Last night I attended the soft launch of the Telegraph’s new resource for facilitating debate and idea generation, #debate2010. The facility is actually pretty simple, and is based on Salesforce architecture. The technology itself could do with several useability improvements (although that’s Salesforce’s problem), but generally it’s a useful application that shows some promise in generating useful conversations – so long as it is not the subject of extremist and uninformed opinion-bombing by ignorant individuals who are addicted to the sound of their own shrill cries.
The tool itself is based on tiered interaction: debate topics, to which ideas are proposed, and then voted for and discussed in comments. Participation requires registration, but it’s a very simple registration system, requiring only a username and email address.
Debate topics are set editorially, and last as long as the editors feel they are current – an average of three days but this is likely to extend for popular issues. And whilst topics are current, registered users of the system can propose ‘solutions’ to problems raised in debate topics, and then all other registered users can vote on ideas presented, and comment on them.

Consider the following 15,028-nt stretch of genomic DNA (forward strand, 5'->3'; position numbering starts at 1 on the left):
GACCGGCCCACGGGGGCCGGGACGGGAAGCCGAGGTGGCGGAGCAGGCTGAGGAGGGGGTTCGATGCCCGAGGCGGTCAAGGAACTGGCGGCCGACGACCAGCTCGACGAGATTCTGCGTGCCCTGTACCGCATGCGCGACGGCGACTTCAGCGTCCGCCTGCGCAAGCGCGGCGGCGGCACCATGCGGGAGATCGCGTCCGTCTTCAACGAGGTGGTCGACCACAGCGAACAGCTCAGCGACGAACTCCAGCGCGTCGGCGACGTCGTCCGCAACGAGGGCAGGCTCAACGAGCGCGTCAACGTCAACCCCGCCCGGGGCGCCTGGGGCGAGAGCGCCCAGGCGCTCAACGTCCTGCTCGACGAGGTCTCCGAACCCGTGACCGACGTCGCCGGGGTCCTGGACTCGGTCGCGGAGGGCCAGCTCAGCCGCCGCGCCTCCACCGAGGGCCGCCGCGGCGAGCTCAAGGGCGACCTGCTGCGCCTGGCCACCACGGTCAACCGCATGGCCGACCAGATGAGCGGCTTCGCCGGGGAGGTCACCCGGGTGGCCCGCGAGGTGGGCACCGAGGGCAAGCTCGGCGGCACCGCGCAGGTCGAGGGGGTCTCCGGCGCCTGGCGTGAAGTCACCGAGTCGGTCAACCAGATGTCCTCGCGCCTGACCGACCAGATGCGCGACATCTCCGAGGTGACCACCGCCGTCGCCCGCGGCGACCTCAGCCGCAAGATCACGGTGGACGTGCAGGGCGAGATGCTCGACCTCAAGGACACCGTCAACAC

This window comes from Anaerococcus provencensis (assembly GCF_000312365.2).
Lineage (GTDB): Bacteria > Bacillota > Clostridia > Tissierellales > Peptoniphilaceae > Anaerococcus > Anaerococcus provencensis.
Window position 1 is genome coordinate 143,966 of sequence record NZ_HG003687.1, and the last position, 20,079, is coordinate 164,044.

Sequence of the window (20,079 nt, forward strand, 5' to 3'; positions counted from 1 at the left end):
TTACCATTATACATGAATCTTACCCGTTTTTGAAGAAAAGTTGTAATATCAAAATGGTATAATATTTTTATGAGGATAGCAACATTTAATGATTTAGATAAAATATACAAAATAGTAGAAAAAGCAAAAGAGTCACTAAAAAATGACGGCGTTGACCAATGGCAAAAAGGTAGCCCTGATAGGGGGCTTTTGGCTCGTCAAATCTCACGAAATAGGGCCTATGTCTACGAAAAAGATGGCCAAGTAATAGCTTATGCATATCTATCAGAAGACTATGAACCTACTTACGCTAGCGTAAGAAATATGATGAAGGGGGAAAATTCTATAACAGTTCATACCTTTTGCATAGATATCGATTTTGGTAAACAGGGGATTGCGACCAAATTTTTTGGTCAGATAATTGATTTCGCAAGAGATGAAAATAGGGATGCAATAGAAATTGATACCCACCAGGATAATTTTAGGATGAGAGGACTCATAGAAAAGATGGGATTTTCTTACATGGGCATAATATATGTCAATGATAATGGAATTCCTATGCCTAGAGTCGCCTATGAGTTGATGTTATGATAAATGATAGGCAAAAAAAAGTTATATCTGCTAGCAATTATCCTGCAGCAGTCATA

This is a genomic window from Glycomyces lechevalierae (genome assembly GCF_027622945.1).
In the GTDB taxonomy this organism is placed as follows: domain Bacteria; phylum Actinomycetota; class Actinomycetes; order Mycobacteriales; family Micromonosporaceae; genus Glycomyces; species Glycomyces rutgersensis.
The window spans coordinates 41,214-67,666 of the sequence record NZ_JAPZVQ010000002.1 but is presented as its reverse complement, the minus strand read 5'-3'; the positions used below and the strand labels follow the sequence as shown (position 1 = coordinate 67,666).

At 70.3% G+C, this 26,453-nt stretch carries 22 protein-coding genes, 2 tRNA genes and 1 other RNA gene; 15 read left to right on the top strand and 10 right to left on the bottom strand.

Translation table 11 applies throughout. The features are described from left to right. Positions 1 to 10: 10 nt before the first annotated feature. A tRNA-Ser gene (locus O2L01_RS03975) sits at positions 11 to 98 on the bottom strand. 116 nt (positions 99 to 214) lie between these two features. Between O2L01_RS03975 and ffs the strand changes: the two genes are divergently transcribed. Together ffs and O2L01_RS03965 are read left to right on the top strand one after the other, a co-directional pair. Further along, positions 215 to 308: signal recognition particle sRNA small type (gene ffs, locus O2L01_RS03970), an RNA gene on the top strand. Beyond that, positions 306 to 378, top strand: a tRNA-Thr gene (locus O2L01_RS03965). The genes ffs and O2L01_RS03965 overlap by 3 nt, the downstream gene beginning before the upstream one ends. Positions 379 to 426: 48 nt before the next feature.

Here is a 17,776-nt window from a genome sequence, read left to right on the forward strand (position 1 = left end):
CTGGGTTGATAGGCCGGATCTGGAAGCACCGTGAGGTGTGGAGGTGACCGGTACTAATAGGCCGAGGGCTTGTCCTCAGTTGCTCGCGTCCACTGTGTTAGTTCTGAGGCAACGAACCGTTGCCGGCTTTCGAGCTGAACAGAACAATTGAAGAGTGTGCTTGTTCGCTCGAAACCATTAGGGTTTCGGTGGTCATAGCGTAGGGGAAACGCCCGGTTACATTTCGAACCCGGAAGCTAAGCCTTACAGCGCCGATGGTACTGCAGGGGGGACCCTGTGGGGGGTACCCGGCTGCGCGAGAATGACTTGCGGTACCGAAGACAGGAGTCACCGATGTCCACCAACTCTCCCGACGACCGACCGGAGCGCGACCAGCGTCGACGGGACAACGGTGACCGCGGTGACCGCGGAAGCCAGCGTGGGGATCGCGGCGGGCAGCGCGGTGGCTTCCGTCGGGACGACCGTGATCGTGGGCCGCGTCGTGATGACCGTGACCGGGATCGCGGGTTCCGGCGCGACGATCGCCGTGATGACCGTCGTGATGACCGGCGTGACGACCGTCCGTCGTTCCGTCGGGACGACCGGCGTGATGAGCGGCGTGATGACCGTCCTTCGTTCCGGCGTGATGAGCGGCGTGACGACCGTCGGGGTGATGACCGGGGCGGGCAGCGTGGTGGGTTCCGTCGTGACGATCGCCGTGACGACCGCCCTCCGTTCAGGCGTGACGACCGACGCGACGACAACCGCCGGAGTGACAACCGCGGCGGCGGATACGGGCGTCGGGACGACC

Debates and ideas that attract substantial voting and comments will be designated ‘hot topics’ and may well attract other media attention. Content will be moderated for decency, and users will also be able to flag content as offensive – so the emphasis will be on reactive rather than proactive moderation, but I think that’s a good system.
So it’s a fairly logical and obvious structure. The Telegraph claim no-one has done this before – I beg to differ – but whether it is unique or not really doesn’t matter. It’s just good to see a print media institution at least trying to facilitate idea generation and discussion in the lead up to the election. So well done Telegraph. I will watch the conversations with interest, and cross my fingers against squatting by extremist opinions.